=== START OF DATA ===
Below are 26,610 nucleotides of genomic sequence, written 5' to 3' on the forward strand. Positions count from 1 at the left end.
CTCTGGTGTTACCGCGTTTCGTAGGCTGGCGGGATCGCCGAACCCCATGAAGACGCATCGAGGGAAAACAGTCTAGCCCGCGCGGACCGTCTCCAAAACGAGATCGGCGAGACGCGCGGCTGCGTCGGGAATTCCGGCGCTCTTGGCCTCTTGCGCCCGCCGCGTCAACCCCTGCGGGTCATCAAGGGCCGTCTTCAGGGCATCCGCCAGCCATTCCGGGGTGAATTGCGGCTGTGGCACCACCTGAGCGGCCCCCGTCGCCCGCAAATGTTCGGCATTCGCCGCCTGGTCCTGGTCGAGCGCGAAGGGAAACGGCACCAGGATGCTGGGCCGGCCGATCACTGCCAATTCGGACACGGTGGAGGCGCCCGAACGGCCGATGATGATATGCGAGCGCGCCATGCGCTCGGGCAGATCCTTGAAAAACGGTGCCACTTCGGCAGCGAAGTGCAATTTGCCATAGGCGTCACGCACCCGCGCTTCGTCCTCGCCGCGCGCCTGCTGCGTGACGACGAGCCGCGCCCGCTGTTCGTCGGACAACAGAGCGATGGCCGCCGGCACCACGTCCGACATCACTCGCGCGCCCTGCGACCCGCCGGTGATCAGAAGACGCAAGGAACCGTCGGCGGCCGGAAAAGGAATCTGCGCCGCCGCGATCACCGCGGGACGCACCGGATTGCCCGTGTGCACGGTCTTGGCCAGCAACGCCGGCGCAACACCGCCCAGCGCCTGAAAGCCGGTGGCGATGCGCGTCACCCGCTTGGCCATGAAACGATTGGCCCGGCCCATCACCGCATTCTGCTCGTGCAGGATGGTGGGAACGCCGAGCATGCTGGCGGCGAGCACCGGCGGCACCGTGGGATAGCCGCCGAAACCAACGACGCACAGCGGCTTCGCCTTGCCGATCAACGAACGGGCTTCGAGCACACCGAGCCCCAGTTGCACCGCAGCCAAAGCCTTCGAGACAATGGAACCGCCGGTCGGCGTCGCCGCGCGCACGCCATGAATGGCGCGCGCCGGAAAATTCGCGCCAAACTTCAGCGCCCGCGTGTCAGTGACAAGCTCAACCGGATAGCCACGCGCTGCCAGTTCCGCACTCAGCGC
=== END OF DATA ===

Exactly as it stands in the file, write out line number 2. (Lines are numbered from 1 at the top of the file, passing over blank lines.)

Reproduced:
CTCTGGTGTTACCGCGTTTCGTAGGCTGGCGGGATCGCCGAACCCCATGAAGACGCATCGAGGGAAAACAGTCTAGCCCGCGCGGACCGTCTCCAAAACGAGATCGGCGAGACGCGCGGCTGCGTCGGGAATTCCGGCGCTCTTGGCCTCTTGCGCCCGCCGCGTCAACCCCTGCGGGTCATCAAGGGCCGTCTTCAGGGCATCCGCCAGCCATTCCGGGGTGAATTGCGGCTGTGGCACCACCTGAGCGGCCCCCGTCGCCCGCAAATGTTCGGCATTCGCCGCCTGGTCCTGGTCGAGCGCGAAGGGAAACGGCACCAGGATGCTGGGCCGGCCGATCACTGCCAATTCGGACACGGTGGAGGCGCCCGAACGGCCGATGATGATATGCGAGCGCGCCATGCGCTCGGGCAGATCCTTGAAAAACGGTGCCACTTCGGCAGCGAAGTGCAATTTGCCATAGGCGTCACGCACCCGCGCTTCGTCCTCGCCGCGCGCCTGCTGCGTGACGACGAGCCGCGCCCGCTGTTCGTCGGACAACAGAGCGATGGCCGCCGGCACCACGTCCGACATCACTCGCGCGCCCTGCGACCCGCCGGTGATCAGAAGACGCAAGGAACCGTCGGCGGCCGGAAAAGGAATCTGCGCCGCCGCGATCACCGCGGGACGCACCGGATTGCCCGTGTGCACGGTCTTGGCCAGCAACGCCGGCGCAACACCGCCCAGCGCCTGAAAGCCGGTGGCGATGCGCGTCACCCGCTTGGCCATGAAACGATTGGCCCGGCCCATCACCGCATTCTGCTCGTGCAGGATGGTGGGAACGCCGAGCATGCTGGCGGCGAGCACCGGCGGCACCGTGGGATAGCCGCCGAAACCAACGACGCACAGCGGCTTCGCCTTGCCGATCAACGAACGGGCTTCGAGCACACCGAGCCCCAGTTGCACCGCAGCCAAAGCCTTCGAGACAATGGAACCGCCGGTCGGCGTCGCCGCGCGCACGCCATGAATGGCGCGCGCCGGAAAATTCGCGCCAAACTTCAGCGCCCGCGTGTCAGTGACAAGCTCAACCGGATAGCCACGCGCTGCCAGTTCCGCACTCAGCGC